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Open Access Research article

Nuclear gene phylogeography using PHASE: dealing with unresolved genotypes, lost alleles, and systematic bias in parameter estimation

Ryan C Garrick12*, Paul Sunnucks3 and Rodney J Dyer1

Author Affiliations

1 Department of Biology, Virginia Commonwealth University, Richmond, Virginia 23284, USA

2 Current Address: Department of Ecology & Evolutionary Biology, Yale University, New Haven, Connecticut 06520, USA

3 Australian Centre for Biodiversity, School of Biological Sciences, Monash University, Clayton, Victoria 3800, Australia

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BMC Evolutionary Biology 2010, 10:118  doi:10.1186/1471-2148-10-118

Published: 30 April 2010

Additional files

Additional file 1:

Increase over time in the use of PHASE in empirical studies relating to phylogeography, speciation or hybridization. Figure is based on the 60 articles included in our literature survey (see Table 1 in the main text). All of these studies focus on non-primate animals and used PHASE to reconstruct haplotypes from directly sequenced non-coding nuclear loci.

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Additional file 2:

Frequency distribution of the relationship between number of segregating sites (S) and number of different alleles (AN) in the 500 simulated datasets from which 35 (solid circles) were arbitrarily selected for further analysis using PHASE. Figure shows that none of the 35 datasets are atypical (i.e., outliers), and so the results presented in the main text are free from bias relating to the dataset selection procedure.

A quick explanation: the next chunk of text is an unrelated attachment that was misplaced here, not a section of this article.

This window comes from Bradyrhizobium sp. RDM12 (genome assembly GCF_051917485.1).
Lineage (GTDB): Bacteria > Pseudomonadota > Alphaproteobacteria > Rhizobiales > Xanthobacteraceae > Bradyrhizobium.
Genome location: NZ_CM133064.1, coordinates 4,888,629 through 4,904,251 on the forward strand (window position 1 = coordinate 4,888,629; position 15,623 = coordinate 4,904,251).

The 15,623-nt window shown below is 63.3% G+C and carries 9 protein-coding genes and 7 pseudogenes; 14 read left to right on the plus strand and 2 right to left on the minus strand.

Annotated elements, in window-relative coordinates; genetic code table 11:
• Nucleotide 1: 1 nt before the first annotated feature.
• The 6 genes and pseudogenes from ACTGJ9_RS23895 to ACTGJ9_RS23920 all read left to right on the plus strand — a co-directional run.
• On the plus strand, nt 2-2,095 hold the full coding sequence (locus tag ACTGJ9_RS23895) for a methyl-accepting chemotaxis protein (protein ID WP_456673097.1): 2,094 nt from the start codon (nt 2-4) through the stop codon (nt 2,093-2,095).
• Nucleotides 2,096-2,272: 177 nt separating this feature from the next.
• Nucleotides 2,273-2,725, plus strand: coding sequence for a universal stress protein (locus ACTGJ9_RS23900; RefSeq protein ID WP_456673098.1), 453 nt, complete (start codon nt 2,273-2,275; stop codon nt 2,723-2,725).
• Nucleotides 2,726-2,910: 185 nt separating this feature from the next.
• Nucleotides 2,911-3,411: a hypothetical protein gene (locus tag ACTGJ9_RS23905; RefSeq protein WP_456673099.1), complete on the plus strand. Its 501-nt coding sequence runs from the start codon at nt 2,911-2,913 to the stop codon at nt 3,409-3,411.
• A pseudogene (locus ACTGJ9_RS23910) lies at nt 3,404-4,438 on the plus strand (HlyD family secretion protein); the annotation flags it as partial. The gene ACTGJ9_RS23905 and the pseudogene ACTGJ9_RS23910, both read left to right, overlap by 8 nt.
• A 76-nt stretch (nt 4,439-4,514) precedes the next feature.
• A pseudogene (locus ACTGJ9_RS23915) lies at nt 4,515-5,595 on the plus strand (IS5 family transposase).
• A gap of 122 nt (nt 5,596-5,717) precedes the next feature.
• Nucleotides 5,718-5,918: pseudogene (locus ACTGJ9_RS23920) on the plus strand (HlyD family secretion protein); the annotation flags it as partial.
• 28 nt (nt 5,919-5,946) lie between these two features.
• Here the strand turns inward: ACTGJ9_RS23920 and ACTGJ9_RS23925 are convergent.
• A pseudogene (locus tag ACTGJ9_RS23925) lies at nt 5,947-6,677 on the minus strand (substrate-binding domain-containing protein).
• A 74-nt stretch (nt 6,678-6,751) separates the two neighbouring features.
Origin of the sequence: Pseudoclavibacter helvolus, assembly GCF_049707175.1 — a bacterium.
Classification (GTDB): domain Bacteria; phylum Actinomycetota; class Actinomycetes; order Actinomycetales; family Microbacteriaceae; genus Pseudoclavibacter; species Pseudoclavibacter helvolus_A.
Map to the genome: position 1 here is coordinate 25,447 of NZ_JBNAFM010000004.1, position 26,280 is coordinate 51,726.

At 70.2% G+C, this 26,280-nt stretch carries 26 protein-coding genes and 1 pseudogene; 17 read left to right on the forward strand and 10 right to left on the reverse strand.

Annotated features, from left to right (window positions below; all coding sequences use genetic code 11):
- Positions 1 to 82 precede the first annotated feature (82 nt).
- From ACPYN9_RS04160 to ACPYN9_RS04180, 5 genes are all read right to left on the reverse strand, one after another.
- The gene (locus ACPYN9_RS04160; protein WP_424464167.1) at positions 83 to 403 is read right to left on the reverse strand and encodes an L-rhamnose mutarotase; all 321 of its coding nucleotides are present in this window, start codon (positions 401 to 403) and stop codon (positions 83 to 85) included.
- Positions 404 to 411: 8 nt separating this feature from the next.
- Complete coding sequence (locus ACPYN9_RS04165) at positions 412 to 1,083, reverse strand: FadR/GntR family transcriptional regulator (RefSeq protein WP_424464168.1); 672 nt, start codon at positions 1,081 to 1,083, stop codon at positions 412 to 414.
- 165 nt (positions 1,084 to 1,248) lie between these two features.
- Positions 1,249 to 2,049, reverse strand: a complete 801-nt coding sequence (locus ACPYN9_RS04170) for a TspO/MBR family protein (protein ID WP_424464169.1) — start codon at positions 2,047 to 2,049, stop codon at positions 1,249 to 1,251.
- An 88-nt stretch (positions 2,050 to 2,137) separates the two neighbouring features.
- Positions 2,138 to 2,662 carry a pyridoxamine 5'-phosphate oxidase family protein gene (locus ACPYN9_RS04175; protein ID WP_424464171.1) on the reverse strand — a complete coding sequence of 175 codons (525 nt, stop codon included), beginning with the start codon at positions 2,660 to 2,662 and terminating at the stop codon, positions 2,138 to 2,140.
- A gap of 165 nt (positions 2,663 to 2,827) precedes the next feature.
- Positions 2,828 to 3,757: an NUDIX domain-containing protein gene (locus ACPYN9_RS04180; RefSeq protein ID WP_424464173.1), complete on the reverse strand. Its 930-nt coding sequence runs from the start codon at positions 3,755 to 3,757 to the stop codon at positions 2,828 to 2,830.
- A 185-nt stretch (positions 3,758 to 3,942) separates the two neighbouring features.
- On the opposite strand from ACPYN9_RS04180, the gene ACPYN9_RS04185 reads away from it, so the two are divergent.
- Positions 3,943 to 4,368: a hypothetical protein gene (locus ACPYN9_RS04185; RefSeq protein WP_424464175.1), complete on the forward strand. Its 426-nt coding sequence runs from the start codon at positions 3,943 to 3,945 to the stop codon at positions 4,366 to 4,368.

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Additional file 3:

Correlation coefficients between the four measures of dataset polymorphism. In this figure, values were calculated from the pooled empirical datasets (above diagonal), and pooled simulated datasets (below diagonal). S, number of segregating sites; AN, number of different alleles; GN, number of different genotypes; HO, observed heterozygosity.

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Additional file 4:

Supplementary references. List of 60 papers from 18 journals included in the literature survey of empirical studies that used PHASE for haplotype reconstruction (see Table 1 of the main text).

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Additional file 5:

Relationship between alternative measures of dataset polymorphism (x-axis) and the number of unresolved genotypes (y-axis). Simulated and empirical datasets are represented by solid circles and open circles, respectively. A-B, number of segregating sites (S) under the 0.90 and 0.60 thresholds; C-D, number of different alleles (AN) under the 0.90 and 0.60 thresholds; E-F, number of different genotypes (GN) under the 0.90 and 0.60 thresholds; G-H, observed heterozygosity (HO) under the 0.90 and 0.60 thresholds. All regressions were significantly positive (P < 0.05) for simulated data, but not for the empirical data.

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